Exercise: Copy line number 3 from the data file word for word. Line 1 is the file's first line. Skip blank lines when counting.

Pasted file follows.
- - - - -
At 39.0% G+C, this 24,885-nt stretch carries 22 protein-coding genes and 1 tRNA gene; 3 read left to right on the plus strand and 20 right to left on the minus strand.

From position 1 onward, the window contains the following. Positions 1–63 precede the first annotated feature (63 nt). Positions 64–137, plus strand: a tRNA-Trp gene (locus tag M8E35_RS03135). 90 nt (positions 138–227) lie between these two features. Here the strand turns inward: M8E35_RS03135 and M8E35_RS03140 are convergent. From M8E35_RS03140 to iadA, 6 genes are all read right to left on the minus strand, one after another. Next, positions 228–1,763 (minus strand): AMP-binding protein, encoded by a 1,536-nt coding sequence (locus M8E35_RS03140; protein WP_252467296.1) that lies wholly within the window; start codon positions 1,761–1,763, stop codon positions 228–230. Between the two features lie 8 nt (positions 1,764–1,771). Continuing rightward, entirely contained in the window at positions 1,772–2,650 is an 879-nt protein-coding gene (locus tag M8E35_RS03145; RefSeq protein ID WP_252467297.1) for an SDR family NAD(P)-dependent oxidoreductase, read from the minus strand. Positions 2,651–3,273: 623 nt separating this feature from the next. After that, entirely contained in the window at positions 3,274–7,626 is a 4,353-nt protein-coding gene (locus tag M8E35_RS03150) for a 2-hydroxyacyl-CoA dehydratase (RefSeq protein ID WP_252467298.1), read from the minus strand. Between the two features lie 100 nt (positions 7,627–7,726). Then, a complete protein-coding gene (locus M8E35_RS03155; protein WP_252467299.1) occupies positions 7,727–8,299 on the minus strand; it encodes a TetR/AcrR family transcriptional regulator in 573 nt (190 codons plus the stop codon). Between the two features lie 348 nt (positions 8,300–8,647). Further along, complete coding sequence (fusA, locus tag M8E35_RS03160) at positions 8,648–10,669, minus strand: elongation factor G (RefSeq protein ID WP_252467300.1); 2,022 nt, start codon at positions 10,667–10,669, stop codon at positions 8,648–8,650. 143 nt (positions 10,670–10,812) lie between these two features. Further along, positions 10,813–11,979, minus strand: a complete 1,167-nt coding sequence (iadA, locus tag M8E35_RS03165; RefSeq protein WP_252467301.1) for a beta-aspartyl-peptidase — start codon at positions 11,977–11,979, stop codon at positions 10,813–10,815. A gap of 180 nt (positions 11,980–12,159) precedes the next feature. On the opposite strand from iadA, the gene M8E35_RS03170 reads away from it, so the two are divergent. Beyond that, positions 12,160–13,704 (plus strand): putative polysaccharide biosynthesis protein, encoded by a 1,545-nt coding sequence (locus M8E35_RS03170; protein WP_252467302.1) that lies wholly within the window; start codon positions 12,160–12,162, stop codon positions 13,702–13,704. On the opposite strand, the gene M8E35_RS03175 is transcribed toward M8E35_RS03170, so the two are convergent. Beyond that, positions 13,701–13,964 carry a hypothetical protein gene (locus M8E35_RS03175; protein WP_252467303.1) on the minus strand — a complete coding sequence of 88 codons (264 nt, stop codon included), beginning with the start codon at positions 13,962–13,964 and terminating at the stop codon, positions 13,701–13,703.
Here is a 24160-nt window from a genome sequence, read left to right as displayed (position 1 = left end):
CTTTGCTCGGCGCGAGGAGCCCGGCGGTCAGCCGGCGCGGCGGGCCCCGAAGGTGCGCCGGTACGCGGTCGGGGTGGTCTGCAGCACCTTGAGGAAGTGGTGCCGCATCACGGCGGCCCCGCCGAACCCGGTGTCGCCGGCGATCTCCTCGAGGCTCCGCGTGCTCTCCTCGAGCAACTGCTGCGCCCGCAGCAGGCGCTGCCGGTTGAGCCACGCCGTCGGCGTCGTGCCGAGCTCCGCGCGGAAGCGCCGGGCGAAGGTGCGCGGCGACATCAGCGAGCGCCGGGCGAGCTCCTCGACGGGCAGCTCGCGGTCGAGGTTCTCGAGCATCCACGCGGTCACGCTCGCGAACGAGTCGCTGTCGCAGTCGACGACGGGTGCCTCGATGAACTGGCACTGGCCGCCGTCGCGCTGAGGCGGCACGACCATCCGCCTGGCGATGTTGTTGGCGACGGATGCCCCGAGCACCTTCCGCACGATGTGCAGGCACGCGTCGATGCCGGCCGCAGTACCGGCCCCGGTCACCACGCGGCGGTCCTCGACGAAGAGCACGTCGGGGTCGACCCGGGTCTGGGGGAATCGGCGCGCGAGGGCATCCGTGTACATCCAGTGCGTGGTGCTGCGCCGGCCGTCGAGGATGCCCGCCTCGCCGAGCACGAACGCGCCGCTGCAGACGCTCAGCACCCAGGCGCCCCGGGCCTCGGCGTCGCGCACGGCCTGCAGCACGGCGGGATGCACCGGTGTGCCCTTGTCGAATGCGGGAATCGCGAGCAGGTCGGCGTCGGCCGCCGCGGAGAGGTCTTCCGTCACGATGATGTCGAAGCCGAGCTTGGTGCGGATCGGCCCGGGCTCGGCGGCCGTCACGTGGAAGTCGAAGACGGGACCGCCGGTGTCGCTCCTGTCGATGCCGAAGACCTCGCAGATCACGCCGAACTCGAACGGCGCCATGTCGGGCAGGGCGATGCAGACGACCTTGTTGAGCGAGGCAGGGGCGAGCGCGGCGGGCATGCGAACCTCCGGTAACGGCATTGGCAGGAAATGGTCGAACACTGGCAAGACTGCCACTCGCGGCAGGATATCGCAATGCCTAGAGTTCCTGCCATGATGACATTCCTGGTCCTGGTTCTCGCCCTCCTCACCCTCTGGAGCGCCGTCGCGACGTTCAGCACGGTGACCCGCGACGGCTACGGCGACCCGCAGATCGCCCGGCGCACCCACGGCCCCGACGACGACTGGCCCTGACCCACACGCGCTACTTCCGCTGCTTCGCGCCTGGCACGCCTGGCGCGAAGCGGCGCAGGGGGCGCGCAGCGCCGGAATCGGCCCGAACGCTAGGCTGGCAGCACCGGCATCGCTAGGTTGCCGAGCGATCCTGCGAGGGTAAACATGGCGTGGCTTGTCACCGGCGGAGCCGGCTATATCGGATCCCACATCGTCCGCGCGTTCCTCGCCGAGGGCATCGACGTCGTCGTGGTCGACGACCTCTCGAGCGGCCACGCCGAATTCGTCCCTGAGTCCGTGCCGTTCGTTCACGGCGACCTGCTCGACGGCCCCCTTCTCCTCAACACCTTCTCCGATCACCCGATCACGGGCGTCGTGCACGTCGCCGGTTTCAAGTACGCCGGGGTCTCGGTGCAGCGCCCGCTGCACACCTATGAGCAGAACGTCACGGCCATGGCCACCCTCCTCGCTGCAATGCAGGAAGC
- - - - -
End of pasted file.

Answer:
Here is a 24160-nt window from a genome sequence, read left to right as displayed (position 1 = left end):